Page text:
June 2, 2014
“When Does a Bad Review of a Wedding Business Constitute Defamation? Online Reviews of Wedding Vendors: Defamation or Free Speech?”
Robert Schenck, WEDDING INDUSTRY LAW
“Tinnnnnnnnnnnnnnnnnnn roof. Rusted. Get it? It’s a LOVE shack.”
[[ There are many other great places to get married, this is not that place! The worst wedding experience of my life! The location is beautiful the problem is the owners. Carol (female owner) is two faced, crooked, and was rude to multiple guest. I was only happy with one thing. It was a beautiful wedding, when it wasn’t raining and Carol and Tim stayed away. The owners did not make the rules clear to the people helping with set up even when they saw something they didn’t like they waited until the day of the wedding to bring it up. They also changed the rules as they saw fit. We were told we had to leave at 9pm, but at 8:15 they started telling the guests that they had to leave immediately. The “bridal suite” was a tool shed that was painted pretty, but a shed all the same. In my opinion She will find a why to keep your $500 deposit, and will try to make you pay even more. ]]
Dancing Deer Mountain has 11 Google reviews. Nine of the reviews rate the respected Oregon wedding venue 5 stars. Two of them, including the one above, rated the venue 1 star. Carol Neumann, the owner, said business plummeted following the review by Christopher Liles, who had attended a wedding at Dancing Deer Mountain in 2011. Neumann responded by suing Liles for defamation, requesting $7,500 in damages. The trial court dismissed the case.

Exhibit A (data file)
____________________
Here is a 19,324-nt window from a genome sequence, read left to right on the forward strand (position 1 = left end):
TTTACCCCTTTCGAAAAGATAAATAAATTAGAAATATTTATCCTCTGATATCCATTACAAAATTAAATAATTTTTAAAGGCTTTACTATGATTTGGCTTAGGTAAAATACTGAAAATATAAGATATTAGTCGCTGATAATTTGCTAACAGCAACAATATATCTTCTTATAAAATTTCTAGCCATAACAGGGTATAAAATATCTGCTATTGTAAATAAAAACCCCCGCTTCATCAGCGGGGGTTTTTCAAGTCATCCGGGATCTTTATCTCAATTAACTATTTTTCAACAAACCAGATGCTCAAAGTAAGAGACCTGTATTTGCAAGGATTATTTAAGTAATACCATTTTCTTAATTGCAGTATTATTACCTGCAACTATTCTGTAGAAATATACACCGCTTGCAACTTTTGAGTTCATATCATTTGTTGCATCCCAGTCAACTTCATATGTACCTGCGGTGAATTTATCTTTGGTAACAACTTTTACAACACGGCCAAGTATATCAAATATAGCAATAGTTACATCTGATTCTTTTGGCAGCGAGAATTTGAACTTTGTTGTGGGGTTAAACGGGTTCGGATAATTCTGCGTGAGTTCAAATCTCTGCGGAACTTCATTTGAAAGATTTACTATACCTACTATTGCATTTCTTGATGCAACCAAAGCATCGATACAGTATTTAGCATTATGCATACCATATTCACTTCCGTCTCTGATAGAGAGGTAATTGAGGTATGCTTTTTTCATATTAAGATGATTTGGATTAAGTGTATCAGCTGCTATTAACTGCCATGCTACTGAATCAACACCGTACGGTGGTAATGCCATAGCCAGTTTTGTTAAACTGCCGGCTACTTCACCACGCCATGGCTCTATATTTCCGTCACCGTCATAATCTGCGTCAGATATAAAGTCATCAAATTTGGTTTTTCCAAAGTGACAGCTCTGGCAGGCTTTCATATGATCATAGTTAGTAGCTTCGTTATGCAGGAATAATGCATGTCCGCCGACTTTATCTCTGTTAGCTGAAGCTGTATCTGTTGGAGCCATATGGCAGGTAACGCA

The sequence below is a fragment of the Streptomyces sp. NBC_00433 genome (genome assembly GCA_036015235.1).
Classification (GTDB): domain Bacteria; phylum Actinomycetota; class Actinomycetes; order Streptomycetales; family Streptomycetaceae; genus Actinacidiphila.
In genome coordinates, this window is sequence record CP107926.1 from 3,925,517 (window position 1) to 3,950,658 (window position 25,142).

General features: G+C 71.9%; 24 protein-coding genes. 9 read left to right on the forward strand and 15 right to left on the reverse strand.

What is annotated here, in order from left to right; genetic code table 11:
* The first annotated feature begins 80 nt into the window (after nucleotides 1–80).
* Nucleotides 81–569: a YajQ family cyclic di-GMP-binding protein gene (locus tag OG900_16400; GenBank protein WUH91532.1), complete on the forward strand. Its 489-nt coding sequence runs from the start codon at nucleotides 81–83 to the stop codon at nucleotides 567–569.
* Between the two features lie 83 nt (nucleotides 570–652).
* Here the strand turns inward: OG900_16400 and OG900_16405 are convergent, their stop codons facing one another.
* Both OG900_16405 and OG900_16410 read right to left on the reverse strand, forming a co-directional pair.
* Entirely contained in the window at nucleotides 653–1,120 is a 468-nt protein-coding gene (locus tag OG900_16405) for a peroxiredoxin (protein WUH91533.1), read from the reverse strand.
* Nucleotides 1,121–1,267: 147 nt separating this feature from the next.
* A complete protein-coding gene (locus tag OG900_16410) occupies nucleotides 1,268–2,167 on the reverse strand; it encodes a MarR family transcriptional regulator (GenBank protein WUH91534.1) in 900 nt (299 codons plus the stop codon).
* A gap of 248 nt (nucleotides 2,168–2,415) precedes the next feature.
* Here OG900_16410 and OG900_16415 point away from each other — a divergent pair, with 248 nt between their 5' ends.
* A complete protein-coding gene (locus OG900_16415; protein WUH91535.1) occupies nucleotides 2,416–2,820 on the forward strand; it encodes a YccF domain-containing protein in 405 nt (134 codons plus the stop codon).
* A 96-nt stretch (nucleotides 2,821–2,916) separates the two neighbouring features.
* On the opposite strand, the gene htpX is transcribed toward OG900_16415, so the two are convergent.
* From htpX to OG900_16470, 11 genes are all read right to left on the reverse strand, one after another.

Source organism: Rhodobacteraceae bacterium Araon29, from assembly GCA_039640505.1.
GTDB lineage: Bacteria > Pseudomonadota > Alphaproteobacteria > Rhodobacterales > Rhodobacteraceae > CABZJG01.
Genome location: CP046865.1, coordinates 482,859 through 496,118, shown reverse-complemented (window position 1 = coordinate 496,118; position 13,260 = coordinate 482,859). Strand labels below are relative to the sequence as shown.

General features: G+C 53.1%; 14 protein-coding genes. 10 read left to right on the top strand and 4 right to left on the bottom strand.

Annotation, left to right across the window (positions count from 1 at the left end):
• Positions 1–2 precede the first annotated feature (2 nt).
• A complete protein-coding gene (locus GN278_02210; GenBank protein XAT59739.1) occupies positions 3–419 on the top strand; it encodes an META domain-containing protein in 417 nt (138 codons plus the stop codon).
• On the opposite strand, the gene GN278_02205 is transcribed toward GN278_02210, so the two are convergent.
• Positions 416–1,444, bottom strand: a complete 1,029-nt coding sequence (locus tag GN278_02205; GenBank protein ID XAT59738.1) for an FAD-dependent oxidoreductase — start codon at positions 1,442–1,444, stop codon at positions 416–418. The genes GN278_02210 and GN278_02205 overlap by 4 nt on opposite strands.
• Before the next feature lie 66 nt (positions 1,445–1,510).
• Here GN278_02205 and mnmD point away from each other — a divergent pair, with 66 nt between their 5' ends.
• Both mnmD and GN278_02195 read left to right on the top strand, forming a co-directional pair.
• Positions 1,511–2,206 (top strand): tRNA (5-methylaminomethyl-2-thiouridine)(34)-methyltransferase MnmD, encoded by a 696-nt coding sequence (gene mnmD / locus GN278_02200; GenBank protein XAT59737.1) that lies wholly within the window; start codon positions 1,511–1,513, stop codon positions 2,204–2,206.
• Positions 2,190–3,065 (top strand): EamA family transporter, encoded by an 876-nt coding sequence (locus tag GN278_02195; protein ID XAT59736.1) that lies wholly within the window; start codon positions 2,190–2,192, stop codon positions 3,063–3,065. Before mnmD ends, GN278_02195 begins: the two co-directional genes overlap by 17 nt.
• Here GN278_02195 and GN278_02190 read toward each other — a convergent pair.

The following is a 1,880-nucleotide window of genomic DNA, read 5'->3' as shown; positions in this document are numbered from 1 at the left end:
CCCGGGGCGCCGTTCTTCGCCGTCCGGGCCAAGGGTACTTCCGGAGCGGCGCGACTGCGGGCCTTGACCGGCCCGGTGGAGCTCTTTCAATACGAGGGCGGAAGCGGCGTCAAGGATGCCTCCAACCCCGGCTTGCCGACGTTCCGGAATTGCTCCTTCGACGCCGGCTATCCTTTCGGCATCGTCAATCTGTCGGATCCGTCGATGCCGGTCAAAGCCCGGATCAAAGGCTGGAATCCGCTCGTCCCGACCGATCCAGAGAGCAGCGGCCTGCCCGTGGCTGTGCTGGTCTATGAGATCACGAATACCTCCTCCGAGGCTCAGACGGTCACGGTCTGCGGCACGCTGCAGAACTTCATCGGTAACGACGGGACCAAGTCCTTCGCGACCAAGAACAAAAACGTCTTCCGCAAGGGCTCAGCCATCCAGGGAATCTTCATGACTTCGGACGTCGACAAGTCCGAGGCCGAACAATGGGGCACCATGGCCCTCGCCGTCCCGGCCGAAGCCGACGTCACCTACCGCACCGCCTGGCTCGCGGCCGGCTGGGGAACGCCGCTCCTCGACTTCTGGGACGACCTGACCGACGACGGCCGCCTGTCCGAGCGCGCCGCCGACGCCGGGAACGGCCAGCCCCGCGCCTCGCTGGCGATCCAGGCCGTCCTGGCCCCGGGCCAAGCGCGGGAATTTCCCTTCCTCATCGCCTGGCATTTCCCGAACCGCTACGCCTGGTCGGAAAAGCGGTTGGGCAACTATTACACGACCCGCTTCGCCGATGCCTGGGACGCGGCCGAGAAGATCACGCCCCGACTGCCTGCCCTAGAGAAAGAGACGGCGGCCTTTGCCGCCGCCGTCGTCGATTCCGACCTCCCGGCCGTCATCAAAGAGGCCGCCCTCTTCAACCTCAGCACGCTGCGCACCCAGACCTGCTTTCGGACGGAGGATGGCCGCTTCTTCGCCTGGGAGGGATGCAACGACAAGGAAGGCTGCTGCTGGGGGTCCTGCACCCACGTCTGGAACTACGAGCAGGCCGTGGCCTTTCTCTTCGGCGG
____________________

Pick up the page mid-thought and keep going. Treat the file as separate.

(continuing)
Defamation Defense: Anti-SLAPP
Oregon has an anti-SLAPP (Strategic Lawsuits Against Public Participation) law designed to protect speech in a public forum, including websites like Yelp, Angie’s List, and Trip Advisor. Lawmakers intended for the statute prevent corporations with deep pockets from filing meritless lawsuits to chill public discussion. In addition to Oregon, 27 other states, Washington D.C. and Guam have an anti-SLAPP law with California’s statute being the oldest. Unfortunately, differences between the statutes, as well as what kind of speech each statute actually protects, has caused a great deal of confusion for the courts. And while the anti-SLAPP laws protect individuals against lawsuits by massive corporations, they can also prevent small businesses from protecting themselves against malicious, anonymous internet posters.
The Oregon law allows the court to dismiss a defamation claim in the early stages of litigation if an oral or written statement was made in a place open to the public and in connection with an issue of public interest OR if it was a constitutional exercise of free speech in connection with a public issue. The trial court held that Liles was exercising a constitutional free speech right. In April 2013, the Oregon Court of Appeals overturned the trial court and said the lawsuit should continue because Neumann demonstrated that the lawsuit wasn’t meritless.
How Is the Wedding Professional’s Claim Presented?
To win a defamation claim, a plaintiff must show the publication of an untrue statement that tends to lower the reputation of the subject in the community (read more about Wedding Vendor Defamation here). Here, Neumann will have to show that Liles’s statements – “the ‘bridal suite’ was a tool shed that was painted pretty, but a shed all the same” – is false. Because it was an internet post, it was published by Liles for anyone to view. And Neumann will have to demonstrate she lost business because of the damage to her reputation.
Further, statements of opinion can’t be defamatory, but the opinion can’t imply facts. For instance, whether a student athlete regarded hockey as a priority is pure opinion. But, where a TSA agent reported that a man needed to be removed from a plane due to his mental status implied a fact that could be proven.
Liles argued that his Google review was hyperbole and opinion. The Court of Appeals said that a jury could think differently about much of his post. Statements like, “the owners did not make the rules clear,” and “we were told we had to leave at 9pm, but at 8:15 they started telling the guests that they had to leave immediately,” could be facts that seriously damage Neumann’s reputation.
Now we’ll see what a jury will think.